Your problem in particular is that you’re comparing yourself to your old self. “Well my old self did this” and “my old self did that.” “My old self had the time to go swimming and eat pizza everyday and lay on the beach during my lunch break…”
You’re not your old self anymore. That person is gone. Finished. Retired. Done. Probably anyway as your life situations changes and you take on more things.
You are YOU RIGHT NOW. You might not have as much time because you have two kids now or have gained more hours at work or now have to take care of a parent.
Trying to compare your old self is like trying to convince yourself that you could beat an Olympic level triathlete. You are going to lose because you’re in a different league.
Most of the ill-lack of drive is because you put waaaaaaaaaaaay too much pressure on yourself to get back to what you were doing previously.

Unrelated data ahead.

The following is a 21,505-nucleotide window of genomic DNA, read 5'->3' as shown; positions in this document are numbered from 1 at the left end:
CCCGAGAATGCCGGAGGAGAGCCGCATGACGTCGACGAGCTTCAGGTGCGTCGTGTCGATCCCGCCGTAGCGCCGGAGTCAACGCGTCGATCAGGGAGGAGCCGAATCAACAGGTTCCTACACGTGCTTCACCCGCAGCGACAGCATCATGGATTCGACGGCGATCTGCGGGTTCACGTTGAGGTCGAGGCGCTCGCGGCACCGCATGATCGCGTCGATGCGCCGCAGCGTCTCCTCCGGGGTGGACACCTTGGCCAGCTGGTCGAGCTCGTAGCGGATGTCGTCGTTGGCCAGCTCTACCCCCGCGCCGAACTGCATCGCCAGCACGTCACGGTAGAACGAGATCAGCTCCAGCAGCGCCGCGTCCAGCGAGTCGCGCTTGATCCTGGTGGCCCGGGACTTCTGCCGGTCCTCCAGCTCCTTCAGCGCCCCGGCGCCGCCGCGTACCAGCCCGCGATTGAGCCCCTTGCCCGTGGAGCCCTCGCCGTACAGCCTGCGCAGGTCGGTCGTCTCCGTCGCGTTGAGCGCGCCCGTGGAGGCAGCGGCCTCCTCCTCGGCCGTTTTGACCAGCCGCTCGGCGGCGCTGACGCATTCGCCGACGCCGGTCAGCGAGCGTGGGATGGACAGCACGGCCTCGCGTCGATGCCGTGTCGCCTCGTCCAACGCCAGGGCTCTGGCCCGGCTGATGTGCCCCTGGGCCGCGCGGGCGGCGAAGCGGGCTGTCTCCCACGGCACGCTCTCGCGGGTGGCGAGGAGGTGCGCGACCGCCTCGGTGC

I’m sure that 24 year old you had all the energy and time to do whatever and stay in shape. Wouldn’t it be nice to hang out for hours in a gym like all these no-lifer gym bunnies looking for male attention?
You might have to alter your approach right now and that’s fine. That’s not a bad thing, that’s a normal life challenge.
Which leads me nicely onto number 2.
2. Go slow
It’s exciting to feel ready and raring to get a fitness journey going. But it usually always ends the same way.
Too many ‘new’ things and not enough consistency to stick with it.
Join a gym. Throw out all ‘bad foods’. No more alcohol ever. 6:00 am alarms for early morning exercise classes. Quit sugar.
If you’re trying to juggle too many things all at once you are going to fail.
Pick one or two things to start with and chill out. Don’t overload your brain with all these new tasks that you never start in the first place. Go easy and sustainable liked we talked about earlier.
Here’s an easy way to start – pick either diet, sleep or exercise and go with it for a month. Then add one new thing. And another.